Awareness-raising of at-risk communities is expanding, said Dufour, pointing to community-level efforts in southern Nigeria, Togo and Benin, but this needs to grow further. “There is a need to work with local level communities so they know what is at stake,” he said.
IRIN spoke to disaster management officials and aid agencies about what they are doing to prepare for potential flooding this year.
Some 23 Nigerian states (out of 36) were affected by flooding last year, displacing 2.1 million people, killing 363, destroying almost 600,000 houses and creating “unprecedented” ecological damage, said Sani Sidi, as well as destroying hundreds of thousands of hectares of farmland.
We learnt a lot of lessons after last year’s floods,” said Ibrahim Farinloye, an information officer with NEMA. “There is need to invest in disaster prevention. The state and local government authorities are now showing commitment…
“Having realized what some states went through last year and with these predictions, the local authorities have started expansion of drainage, construction of new drainage, demolitions of structures that are blocking water ways. The traditional rulers are also now showing much more interest in flood preparation,” Farinloye told IRIN.
He said NEMA has conducted public information campaigns, trained volunteers (including a unit of volunteers), and organized training on emergency responses such as first aid and the identification of high ground and other safe areas for evacuation. Teachers have also been urged to train pupils on how to stay safe during flooding.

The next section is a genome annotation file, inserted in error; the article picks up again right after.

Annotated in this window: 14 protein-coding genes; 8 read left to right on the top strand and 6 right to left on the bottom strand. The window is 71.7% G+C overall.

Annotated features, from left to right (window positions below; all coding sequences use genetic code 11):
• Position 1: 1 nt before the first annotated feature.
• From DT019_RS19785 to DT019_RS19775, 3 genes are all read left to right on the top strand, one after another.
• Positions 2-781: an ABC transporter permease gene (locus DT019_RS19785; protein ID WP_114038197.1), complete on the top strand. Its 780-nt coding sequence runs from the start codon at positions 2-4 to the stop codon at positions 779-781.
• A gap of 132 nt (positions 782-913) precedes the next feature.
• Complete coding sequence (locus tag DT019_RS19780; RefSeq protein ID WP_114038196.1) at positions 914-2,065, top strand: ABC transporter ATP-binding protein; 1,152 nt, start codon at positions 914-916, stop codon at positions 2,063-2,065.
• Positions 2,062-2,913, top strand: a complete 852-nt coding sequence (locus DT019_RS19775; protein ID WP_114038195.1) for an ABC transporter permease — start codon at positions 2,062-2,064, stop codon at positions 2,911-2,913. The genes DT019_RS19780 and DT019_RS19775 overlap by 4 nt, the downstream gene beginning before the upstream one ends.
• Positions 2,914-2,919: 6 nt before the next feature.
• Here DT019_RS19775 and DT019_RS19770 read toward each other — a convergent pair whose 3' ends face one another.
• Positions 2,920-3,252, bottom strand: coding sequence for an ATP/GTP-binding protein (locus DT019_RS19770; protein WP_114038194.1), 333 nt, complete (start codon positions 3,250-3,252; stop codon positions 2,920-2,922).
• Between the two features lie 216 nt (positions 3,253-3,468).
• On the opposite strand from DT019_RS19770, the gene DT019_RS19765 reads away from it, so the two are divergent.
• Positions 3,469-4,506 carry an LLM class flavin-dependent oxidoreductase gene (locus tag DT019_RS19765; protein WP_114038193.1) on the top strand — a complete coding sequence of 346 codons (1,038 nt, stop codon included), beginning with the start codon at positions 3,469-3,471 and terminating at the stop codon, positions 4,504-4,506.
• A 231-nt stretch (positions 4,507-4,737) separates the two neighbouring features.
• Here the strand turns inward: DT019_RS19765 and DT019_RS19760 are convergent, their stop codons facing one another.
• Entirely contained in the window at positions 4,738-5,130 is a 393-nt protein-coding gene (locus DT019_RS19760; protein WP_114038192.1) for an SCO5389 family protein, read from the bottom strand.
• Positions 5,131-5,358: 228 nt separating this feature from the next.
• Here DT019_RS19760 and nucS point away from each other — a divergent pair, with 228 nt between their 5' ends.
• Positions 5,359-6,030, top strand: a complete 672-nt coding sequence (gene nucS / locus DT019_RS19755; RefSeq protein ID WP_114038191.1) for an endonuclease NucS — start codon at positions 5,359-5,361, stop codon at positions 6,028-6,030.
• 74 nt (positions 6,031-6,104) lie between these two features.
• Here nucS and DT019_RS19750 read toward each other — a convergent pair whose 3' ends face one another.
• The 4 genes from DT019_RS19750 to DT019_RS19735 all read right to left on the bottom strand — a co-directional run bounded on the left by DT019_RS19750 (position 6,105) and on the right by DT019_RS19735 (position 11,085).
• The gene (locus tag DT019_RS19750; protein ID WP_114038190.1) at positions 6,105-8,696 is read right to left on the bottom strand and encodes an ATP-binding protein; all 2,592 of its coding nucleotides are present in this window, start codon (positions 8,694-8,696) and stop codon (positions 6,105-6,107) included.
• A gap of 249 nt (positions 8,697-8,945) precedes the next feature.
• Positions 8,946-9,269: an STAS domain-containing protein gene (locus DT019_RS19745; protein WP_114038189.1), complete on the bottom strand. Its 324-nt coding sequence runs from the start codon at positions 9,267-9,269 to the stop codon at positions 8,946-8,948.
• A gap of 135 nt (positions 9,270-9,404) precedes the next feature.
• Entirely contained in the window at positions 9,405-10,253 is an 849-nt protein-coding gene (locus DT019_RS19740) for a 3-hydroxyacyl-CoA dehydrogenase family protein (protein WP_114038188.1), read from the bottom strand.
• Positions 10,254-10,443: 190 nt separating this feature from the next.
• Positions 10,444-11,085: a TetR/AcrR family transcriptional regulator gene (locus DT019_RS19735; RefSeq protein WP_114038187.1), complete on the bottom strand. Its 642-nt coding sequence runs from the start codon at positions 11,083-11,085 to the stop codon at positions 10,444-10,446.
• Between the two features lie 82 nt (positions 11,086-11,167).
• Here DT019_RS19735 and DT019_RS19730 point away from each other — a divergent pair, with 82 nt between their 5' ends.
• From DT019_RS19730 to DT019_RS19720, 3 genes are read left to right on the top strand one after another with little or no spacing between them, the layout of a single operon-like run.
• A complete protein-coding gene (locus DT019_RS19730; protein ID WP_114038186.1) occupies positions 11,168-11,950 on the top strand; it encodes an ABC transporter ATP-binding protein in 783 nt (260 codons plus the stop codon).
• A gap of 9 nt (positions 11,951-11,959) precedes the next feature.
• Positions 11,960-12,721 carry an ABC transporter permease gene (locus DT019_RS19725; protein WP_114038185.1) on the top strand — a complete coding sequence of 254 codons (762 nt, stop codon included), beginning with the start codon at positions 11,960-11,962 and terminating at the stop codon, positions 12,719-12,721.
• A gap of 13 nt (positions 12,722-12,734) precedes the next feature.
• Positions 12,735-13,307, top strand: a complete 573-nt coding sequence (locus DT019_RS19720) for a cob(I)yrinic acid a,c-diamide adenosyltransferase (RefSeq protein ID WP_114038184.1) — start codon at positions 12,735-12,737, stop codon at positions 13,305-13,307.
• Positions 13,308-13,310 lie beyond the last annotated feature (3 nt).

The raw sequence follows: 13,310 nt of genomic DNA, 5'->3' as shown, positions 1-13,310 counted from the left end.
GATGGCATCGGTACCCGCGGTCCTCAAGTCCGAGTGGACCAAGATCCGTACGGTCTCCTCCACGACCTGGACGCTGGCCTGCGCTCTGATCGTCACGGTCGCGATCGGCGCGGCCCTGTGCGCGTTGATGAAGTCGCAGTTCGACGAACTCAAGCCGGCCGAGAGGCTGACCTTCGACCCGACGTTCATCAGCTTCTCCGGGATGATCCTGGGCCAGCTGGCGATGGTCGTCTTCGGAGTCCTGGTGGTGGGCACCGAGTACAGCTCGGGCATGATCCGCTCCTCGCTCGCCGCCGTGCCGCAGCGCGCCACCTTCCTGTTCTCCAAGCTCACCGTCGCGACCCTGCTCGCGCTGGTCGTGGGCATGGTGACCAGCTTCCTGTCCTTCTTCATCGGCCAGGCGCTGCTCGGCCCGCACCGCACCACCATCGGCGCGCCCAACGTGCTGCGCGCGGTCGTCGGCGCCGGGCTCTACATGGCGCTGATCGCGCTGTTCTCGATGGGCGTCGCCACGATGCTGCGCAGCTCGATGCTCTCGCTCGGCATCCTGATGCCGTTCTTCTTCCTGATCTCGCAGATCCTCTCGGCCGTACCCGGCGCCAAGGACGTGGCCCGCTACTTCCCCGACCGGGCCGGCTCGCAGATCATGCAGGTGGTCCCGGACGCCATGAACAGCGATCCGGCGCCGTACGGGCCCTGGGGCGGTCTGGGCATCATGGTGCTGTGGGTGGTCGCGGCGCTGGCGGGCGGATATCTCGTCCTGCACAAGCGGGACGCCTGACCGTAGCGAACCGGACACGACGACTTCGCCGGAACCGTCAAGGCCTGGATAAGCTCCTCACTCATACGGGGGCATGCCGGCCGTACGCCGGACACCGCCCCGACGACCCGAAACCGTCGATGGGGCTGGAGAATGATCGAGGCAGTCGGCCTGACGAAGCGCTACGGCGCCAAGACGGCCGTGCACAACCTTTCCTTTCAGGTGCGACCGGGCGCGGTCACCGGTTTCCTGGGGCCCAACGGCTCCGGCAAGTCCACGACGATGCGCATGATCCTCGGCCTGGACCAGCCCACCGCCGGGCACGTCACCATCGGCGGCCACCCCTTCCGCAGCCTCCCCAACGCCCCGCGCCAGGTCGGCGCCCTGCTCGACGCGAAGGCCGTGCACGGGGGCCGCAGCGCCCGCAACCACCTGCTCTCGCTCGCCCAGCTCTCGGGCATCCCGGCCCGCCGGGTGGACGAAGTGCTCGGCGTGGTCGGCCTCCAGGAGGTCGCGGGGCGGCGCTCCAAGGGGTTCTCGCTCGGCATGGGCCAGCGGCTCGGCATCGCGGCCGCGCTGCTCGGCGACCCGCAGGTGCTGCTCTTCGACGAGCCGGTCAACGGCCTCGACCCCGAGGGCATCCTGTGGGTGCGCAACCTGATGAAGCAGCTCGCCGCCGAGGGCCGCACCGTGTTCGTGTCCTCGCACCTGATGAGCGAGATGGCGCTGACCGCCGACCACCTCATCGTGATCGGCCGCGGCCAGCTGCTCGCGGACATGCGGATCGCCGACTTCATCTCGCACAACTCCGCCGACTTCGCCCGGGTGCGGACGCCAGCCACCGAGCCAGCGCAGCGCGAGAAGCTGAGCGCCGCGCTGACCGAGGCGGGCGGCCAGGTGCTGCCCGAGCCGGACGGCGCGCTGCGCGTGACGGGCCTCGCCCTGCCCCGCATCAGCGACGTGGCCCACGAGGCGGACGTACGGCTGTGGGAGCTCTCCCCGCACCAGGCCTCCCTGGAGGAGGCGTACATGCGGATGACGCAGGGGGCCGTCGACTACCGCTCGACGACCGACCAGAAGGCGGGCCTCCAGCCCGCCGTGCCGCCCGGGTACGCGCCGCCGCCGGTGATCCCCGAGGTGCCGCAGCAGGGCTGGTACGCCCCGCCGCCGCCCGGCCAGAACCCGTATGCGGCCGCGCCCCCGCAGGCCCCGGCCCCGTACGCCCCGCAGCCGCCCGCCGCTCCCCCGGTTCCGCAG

“We have also signed memoranda of understanding with private companies to use their equipment during emergencies,” he said.
Nigerian weather and hydrology experts in April forecast an increase in rainfall across the country this year compared to 2012. Nigeria Hydrology Services Agency has suggested lowering water levels on major reservoirs to accommodate the expected floodwater.
NEMA spokesman Ezekiel Manzo said they are advising state authorities to relocate people in flood-prone areas, particularly those living on the plains of the River Benue and River Niger.
“In all our eight offices across the country we have stockpiled basic household items, food, clothing and sanitary materials for women and children – not only for the floods but for any disasters,” he said. They have also bought earth-moving equipment and they are doing a lot of awareness-raising of flood risks.
“The government must move very fast to enhance the awareness to prevent any disasters,” he said.